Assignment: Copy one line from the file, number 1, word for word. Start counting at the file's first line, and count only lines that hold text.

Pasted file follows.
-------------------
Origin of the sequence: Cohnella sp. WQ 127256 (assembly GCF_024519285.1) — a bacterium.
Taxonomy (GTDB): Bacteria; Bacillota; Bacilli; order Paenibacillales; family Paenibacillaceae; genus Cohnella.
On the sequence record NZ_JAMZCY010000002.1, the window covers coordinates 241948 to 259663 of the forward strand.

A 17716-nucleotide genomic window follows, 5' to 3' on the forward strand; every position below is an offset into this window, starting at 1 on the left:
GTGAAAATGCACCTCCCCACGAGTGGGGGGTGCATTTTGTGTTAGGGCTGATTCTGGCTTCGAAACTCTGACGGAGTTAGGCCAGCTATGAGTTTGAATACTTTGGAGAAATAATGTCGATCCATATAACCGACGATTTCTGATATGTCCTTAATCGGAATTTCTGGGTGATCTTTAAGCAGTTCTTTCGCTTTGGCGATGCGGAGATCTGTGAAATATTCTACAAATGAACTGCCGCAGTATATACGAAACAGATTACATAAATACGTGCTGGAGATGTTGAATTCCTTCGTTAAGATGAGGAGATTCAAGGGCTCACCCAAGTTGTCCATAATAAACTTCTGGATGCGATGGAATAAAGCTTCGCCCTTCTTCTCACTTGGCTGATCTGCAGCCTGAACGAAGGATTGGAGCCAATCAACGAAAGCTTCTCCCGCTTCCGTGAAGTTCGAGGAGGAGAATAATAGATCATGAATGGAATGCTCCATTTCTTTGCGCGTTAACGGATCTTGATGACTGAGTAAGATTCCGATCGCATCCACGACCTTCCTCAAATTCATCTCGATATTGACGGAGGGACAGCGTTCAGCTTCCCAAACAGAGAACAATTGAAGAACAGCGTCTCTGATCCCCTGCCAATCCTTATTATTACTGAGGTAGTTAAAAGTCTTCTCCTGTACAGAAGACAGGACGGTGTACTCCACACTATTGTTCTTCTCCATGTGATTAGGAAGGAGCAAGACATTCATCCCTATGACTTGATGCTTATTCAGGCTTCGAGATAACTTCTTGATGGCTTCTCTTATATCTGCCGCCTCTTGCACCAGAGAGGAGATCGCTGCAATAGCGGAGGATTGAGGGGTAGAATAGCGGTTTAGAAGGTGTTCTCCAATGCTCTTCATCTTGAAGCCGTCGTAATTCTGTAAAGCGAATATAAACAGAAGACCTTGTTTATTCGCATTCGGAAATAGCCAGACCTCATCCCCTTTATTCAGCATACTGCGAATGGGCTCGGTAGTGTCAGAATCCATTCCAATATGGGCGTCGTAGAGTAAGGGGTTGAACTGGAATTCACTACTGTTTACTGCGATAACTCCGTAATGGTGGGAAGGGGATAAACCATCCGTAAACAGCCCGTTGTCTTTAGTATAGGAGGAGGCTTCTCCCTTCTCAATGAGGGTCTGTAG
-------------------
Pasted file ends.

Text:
Origin of the sequence: Cohnella sp. WQ 127256 (assembly GCF_024519285.1) — a bacterium.